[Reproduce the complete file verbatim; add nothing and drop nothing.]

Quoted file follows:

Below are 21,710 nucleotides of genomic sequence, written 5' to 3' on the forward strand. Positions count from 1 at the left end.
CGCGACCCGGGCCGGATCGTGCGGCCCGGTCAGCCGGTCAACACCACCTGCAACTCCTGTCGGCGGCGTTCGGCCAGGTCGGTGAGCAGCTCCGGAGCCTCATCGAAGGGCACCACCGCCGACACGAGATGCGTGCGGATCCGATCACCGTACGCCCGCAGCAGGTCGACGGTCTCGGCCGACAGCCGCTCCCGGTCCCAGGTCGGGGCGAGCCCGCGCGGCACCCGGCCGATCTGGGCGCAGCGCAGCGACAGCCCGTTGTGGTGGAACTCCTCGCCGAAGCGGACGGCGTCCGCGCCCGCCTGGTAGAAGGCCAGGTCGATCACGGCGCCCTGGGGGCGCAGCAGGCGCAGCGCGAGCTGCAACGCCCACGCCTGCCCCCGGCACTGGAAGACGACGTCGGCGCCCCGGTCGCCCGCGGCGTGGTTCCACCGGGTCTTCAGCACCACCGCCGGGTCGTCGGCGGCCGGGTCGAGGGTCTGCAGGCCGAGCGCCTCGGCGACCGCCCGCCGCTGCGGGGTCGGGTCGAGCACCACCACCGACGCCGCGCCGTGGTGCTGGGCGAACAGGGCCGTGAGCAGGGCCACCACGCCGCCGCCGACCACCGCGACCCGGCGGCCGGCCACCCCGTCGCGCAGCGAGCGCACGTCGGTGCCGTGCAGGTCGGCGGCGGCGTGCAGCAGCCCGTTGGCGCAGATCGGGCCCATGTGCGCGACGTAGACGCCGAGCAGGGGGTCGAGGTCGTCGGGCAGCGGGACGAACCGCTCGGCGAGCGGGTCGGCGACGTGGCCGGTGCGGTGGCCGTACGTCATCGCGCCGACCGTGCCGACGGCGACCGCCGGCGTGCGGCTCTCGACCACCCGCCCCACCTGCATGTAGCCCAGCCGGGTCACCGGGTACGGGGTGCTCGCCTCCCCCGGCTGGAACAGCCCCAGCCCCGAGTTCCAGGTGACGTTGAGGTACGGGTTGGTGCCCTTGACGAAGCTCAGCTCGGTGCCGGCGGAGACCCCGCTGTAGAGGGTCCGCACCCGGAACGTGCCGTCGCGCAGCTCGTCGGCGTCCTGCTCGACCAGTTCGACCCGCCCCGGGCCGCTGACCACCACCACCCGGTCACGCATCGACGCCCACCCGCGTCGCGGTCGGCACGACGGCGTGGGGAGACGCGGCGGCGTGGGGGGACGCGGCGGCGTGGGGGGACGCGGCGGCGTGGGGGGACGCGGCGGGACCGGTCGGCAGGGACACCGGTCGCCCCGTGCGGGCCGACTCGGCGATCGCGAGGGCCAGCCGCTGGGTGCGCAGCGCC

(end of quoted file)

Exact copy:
Below are 21,710 nucleotides of genomic sequence, written 5' to 3' on the forward strand. Positions count from 1 at the left end.
CGCGACCCGGGCCGGATCGTGCGGCCCGGTCAGCCGGTCAACACCACCTGCAACTCCTGTCGGCGGCGTTCGGCCAGGTCGGTGAGCAGCTCCGGAGCCTCATCGAAGGGCACCACCGCCGACACGAGATGCGTGCGGATCCGATCACCGTACGCCCGCAGCAGGTCGACGGTCTCGGCCGACAGCCGCTCCCGGTCCCAGGTCGGGGCGAGCCCGCGCGGCACCCGGCCGATCTGGGCGCAGCGCAGCGACAGCCCGTTGTGGTGGAACTCCTCGCCGAAGCGGACGGCGTCCGCGCCCGCCTGGTAGAAGGCCAGGTCGATCACGGCGCCCTGGGGGCGCAGCAGGCGCAGCGCGAGCTGCAACGCCCACGCCTGCCCCCGGCACTGGAAGACGACGTCGGCGCCCCGGTCGCCCGCGGCGTGGTTCCACCGGGTCTTCAGCACCACCGCCGGGTCGTCGGCGGCCGGGTCGAGGGTCTGCAGGCCGAGCGCCTCGGCGACCGCCCGCCGCTGCGGGGTCGGGTCGAGCACCACCACCGACGCCGCGCCGTGGTGCTGGGCGAACAGGGCCGTGAGCAGGGCCACCACGCCGCCGCCGACCACCGCGACCCGGCGGCCGGCCACCCCGTCGCGCAGCGAGCGCACGTCGGTGCCGTGCAGGTCGGCGGCGGCGTGCAGCAGCCCGTTGGCGCAGATCGGGCCCATGTGCGCGACGTAGACGCCGAGCAGGGGGTCGAGGTCGTCGGGCAGCGGGACGAACCGCTCGGCGAGCGGGTCGGCGACGTGGCCGGTGCGGTGGCCGTACGTCATCGCGCCGACCGTGCCGACGGCGACCGCCGGCGTGCGGCTCTCGACCACCCGCCCCACCTGCATGTAGCCCAGCCGGGTCACCGGGTACGGGGTGCTCGCCTCCCCCGGCTGGAACAGCCCCAGCCCCGAGTTCCAGGTGACGTTGAGGTACGGGTTGGTGCCCTTGACGAAGCTCAGCTCGGTGCCGGCGGAGACCCCGCTGTAGAGGGTCCGCACCCGGAACGTGCCGTCGCGCAGCTCGTCGGCGTCCTGCTCGACCAGTTCGACCCGCCCCGGGCCGCTGACCACCACCACCCGGTCACGCATCGACGCCCACCCGCGTCGCGGTCGGCACGACGGCGTGGGGAGACGCGGCGGCGTGGGGGGACGCGGCGGCGTGGGGGGACGCGGCGGCGTGGGGGGACGCGGCGGGACCGGTCGGCAGGGACACCGGTCGCCCCGTGCGGGCCGACTCGGCGATCGCGAGGGCCAGCCGCTGGGTGCGCAGCGCC